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Glycemic and insulinemic responses to breakfast and succeeding second meal in type 2 diabetics

  • U. P. K. Hettiaratchi
  • Sagarika Ekanayake
  • Jayantha Welihinda
  • M. S. A. Perera
Original Article

Abstract

The aim of the present study was to determine the parameters related to glycemic and insulinemic responses of type 2 diabetic patients to three low Glycemic Index (GI) breakfast meals and study the effects of each breakfast meal on a standard lunch meal. Breakfast meals were boiled chickpea, red rice (AT 353) meal and atta roti and the standard lunch was red rice (AT 353) with accompaniments. Study design was random cross over (n = 11 age: 40–62 year). GI and Insulinemic Indices (II) of breakfast meals were calculated with white bread as the standard. Serum glucose peak concentration of chickpea was significantly lower than rice (p = 0.0321), roti (p = 0.0019) and bread (p = 0.0001). GI of chickpea, rice and roti meals were 40 ± 7, 64 ± 11 and 88 ± 9 respectively. GI of chickpea was significantly lower than rice (p = 0.0466) and atta roti (p = 0.0016) meals. Chickpea and rice breakfast meals had low GI and atta roti medium GI. GI values in diabetic patients were not significantly different (p > 0.05) from that obtained previously in the same laboratory in healthy individuals. II of chickpea, rice and roti were 76 ± 13, 90 ± 20, 115 ± 28. Glycemic and insulinemic responses showed a linear positive relationship (r = 0.984) indicating that low GI was due to the macronutrients present in the meals. Breakfast meals given in the present study did not lower Glycemic nor insulinemic responses of the subsequent lunch meals. These data are useful especially in primary patient care for modulating diets of diabetic patients.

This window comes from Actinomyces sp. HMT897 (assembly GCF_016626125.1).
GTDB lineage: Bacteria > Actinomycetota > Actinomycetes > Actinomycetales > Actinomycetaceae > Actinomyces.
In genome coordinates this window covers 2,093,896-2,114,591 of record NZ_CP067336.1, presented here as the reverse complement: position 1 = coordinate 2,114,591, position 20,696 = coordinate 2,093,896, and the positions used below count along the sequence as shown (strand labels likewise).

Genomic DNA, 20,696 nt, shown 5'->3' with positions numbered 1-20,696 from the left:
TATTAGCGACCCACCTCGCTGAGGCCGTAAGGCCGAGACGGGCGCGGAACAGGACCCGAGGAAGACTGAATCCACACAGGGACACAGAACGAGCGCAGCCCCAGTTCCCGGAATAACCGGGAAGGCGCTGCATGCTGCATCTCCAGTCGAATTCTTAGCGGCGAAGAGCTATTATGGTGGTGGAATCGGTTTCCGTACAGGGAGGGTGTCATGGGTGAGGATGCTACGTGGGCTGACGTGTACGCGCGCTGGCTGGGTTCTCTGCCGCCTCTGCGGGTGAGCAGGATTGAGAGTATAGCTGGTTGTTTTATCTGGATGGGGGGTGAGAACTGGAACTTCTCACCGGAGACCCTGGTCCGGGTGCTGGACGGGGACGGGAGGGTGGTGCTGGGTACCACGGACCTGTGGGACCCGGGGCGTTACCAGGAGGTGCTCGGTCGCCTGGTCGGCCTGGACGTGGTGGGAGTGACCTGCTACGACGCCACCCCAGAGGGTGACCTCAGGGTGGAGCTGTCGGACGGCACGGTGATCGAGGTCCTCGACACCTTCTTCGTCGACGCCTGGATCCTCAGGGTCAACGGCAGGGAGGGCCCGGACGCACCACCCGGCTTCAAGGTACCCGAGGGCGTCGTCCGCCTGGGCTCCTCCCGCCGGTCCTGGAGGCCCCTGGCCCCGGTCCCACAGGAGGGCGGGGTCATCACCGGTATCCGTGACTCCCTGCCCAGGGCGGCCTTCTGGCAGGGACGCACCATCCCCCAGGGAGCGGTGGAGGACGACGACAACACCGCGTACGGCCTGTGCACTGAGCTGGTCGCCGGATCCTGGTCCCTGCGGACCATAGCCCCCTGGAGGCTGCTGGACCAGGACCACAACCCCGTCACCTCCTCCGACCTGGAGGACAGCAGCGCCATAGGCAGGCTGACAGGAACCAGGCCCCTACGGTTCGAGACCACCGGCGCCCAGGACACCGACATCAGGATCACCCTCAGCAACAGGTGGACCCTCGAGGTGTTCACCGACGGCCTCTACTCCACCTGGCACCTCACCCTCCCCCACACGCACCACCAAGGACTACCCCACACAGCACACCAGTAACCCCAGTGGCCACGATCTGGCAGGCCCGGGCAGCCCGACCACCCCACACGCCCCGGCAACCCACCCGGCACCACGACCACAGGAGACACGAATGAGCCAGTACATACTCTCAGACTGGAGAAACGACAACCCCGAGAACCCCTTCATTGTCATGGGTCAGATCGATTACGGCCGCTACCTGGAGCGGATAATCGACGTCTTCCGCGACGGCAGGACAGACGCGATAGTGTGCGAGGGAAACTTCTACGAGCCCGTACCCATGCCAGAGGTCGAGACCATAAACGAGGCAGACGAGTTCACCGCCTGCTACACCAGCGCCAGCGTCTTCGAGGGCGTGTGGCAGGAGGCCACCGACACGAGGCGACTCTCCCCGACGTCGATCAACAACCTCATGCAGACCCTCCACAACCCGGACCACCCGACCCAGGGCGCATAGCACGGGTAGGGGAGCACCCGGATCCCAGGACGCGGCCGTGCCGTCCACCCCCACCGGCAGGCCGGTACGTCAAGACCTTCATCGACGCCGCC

Keywords

Glycemic index insulinemic index Type 2 diabetic patients Second meal effect 

Notes

Acknowledgements

The patients participated in the study are gratefully acknowledged. Financial assistance by National Research Council, Sri Lanka (NRC-05-03), National Science Foundation, Sri Lanka (NSF/RG/2005/AG/10), and International Progamme in Chemical Sciences (IPICS -Sri 07), Uppsala University, Sweden are acknowledged. Authors wish to acknowledge the technical assistance given by Mrs. L.K.D.T. Dassanayake, Mrs. Amitha Jayawardena of Family Practice Centre, Faculty of Medical Sciences, University of Sri Jayewardenepura, Sri Lanka during the study.

Conflict of interest

Authors declare no conflict of interest.

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Copyright information

© Research Society for Study of Diabetes in India 2011

Authors and Affiliations

  • U. P. K. Hettiaratchi
    • 1
  • Sagarika Ekanayake
    • 1
  • Jayantha Welihinda
    • 2
  • M. S. A. Perera
    • 3
  1. 1.Department of Biochemistry, Faculty of Medical SciencesUniversity of Sri JayewardenepuraNugegodaSri Lanka
  2. 2.Department of Biochemistry and Molecular Biology, Faculty of MedicineUniversity of ColomboColomboSri Lanka
  3. 3.Department of Family Medicine, Faculty of Medical SciencesUniversity of Sri JayewardenepuraNugegodaSri Lanka

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